‘Getting Back To Doing My Job’: Nigerian Superstar Davido Opens Up

Published 7 months ago
Ilan Godfrey for Forbes-3899 (1)
Ilan Godfrey for Forbes

With his recent album, Timeless, making waves, Nigerian Afrobeats star Davido’s much-anticipated performance at the Forbes Under 30 Summit Africa in Botswana did not disappoint. The internationally-acclaimed singer, songwriter and producer also sat down with FORBES AFRICA to talk music and life.

“To see Africans relate with other business pioneers is just great. There has been a lot of recognition of Africans.”

The last time he stepped on a stage in Botswana, his album A Good Time was at the top of the charts with over one billion streams across various digital platforms.


Returning to Gaborone in Botswana’s capital from April 23-26 with his first new album in over three years, David Adeleke, popularly known as Davido, walked off the stage, smiling gratefully as the crowd continued to sing the hit song Unavailable from his new album Timeless – which incidentally also features 2022 FORBES AFRICA 30 Under 30 list-maker Musa Keys (Musa Makamu).

“I’m unavailable (unavailable). Dem no dem see me (dem no dey see)…” the attendees at the Forbes Under 30 Africa Summit continue to chorus long after the award-winning artist has made his way to his VIP tent around 11PM on a beautiful Botswana night.

The superstar Nigerian Afrobeats singer attended the four-day summit in Gaborone this week, participating in an on-stage interview on day two of the event and signing off the ‘Bushfire Party’ on the final day with an electrifying performance.

“This is one of my first performances of the year,” Davido says to FORBES AFRICA backstage after leaving his fans wanting more at the Waterstone Events and Conferencing venue in Gaborone.


“It was really about me getting back to doing my job. The thing I love most about being an artist is being on tour. I love it. So the fact that I could not perform, I felt very [cloistered].”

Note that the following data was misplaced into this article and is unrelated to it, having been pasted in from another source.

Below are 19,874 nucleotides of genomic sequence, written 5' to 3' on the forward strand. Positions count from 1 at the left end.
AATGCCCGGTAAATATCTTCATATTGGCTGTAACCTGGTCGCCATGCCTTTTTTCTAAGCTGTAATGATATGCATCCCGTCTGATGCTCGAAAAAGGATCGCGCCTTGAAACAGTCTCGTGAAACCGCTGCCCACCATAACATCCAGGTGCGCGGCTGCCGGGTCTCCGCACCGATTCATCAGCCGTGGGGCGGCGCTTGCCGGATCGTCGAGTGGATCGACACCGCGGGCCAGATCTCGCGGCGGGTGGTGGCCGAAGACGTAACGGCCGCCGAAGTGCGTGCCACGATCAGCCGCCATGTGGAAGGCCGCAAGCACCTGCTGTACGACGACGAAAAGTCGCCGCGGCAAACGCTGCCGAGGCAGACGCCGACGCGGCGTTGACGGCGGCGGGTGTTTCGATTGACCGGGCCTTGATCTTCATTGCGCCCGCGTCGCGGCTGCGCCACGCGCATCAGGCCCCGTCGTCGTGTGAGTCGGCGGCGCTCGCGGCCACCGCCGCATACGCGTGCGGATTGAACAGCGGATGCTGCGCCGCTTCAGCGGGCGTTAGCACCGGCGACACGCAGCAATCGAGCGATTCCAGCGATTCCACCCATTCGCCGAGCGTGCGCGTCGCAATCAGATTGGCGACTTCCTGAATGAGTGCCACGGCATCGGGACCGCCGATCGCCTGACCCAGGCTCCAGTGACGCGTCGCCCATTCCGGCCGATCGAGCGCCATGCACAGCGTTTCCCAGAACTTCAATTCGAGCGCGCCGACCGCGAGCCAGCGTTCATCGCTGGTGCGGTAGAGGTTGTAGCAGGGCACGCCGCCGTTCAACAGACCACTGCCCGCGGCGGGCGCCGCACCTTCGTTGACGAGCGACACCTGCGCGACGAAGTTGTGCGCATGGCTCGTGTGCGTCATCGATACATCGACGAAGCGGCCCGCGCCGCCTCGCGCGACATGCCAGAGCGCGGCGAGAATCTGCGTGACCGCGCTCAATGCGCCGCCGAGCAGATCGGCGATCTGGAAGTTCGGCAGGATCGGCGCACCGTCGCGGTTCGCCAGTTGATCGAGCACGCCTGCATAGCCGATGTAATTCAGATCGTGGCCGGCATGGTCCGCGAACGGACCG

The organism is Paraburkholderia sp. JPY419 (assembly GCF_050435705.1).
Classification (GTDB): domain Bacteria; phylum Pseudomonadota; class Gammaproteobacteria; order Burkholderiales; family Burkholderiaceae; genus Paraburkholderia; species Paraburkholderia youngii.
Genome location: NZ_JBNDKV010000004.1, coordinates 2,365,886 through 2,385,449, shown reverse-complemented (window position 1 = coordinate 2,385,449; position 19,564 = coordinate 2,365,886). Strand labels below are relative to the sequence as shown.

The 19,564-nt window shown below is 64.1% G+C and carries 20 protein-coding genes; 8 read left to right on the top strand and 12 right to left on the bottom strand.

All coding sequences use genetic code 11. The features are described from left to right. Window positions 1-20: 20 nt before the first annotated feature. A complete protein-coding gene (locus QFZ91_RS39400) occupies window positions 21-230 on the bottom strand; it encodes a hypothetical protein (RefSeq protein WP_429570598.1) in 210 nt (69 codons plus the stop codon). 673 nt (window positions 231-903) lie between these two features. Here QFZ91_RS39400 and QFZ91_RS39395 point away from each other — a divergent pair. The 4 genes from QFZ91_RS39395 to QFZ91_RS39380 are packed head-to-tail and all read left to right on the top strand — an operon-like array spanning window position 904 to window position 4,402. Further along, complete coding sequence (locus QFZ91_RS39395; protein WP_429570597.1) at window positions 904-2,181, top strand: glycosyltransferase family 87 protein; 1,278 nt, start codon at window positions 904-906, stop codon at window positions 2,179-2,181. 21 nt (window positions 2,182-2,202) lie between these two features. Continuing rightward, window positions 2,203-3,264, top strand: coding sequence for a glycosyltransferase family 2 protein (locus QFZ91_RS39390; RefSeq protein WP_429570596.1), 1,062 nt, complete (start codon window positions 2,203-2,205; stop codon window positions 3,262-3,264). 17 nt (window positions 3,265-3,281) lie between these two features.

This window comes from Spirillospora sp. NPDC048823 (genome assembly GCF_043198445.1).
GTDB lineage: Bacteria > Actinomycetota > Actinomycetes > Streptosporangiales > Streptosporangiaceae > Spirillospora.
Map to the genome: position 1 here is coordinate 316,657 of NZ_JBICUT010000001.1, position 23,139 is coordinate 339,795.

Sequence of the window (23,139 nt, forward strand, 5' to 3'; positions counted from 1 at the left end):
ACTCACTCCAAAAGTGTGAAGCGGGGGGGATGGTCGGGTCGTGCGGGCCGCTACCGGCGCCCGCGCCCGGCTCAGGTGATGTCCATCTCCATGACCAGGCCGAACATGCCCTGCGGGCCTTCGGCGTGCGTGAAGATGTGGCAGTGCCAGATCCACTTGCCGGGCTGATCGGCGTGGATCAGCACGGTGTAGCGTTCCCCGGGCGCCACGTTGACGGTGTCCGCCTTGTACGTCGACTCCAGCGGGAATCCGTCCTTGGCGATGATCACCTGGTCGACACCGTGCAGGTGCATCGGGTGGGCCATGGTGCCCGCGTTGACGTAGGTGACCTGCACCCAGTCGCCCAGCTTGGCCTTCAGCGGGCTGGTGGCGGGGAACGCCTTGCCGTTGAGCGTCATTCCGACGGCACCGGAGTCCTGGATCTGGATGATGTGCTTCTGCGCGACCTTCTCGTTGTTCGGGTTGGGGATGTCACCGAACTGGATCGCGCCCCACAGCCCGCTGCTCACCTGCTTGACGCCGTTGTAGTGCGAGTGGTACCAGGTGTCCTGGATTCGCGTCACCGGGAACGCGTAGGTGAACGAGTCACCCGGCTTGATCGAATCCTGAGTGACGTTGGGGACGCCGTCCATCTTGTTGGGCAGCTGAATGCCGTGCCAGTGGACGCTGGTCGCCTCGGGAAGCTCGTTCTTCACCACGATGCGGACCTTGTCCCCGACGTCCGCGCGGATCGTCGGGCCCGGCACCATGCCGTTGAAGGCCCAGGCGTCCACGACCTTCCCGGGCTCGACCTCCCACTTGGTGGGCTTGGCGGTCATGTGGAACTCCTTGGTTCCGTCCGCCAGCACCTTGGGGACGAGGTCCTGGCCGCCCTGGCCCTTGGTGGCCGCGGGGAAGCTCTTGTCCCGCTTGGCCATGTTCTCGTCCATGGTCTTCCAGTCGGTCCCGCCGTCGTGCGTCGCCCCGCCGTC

This is in reference to the fact that for six months, Davido halted his performances and public appearances after the tragic loss of his son last year.

“God put a full stop to everything I was doing,” he said during his on-stage interview at the summit.

“I never thought I would be able to perform or sit here again. I never thought I would be the same… I had a lot of time to reflect and make changes.”


So the 2023 Forbes summit has been special.

“I mean the fans will always scream,” Davido laughs.

“It was fun to be on stage but being able to sit and listen to people’s visions and their businesses has really been amazing. To see Africans relate with other business pioneers is just great. There has been a lot of recognition of Africans,” he says of the summit sessions that brought together young entrepreneurs.

Davido was a surprise adjudicator for the ‘Pitch Battle’ which had aspiring entrepreneurs selling their ideas to some of the continent’s top venture capitalists in a small group setting on the grass at the Waterstone venue.


“I am just happy that [Forbes] have been recognizing young Africans,” Davido tells FORBES AFRICA. “To put young Africans and creatives together has been amazing to see.”

Although Davido is primarily an Afrobeats artist, for his ‘Bush Party’ performance, the singer/songwriter showed “love” for Amapiano artists like Lethabo Sebetso, professionally known as Focalistic, who made the FORBES AFRICA 30 Under 30 list this year.

Who is his favorite Amapiano artist, we ask.

“Oh no, that is a hard one,” Davido says. “Amapiano has so many great artists but if I had to choose just one, right now it would need to be Musa Keys [Musa Makamu]. But can I just say I have always loved music from South Africa like Mafizola and Askido.”


Collaborating with more South African or southern African artists, he admits he will be “dropping an EP in September”.

His recent new album, Timeless, which he calls “his miracle album”, debuted with 3.61 million streams, more than the previous record on Spotify for first-day streams (4.91 million).

“I would be lying to you if I told you I knew the business-end of music early on in my career,” he laughs. “But it is something I had to learn over time. I don’t think it is something that you already know when you get into the industry but I think it is something you really do need to take seriously, that is very important,” says the star on his early days in Africa’s burgeoning music industry.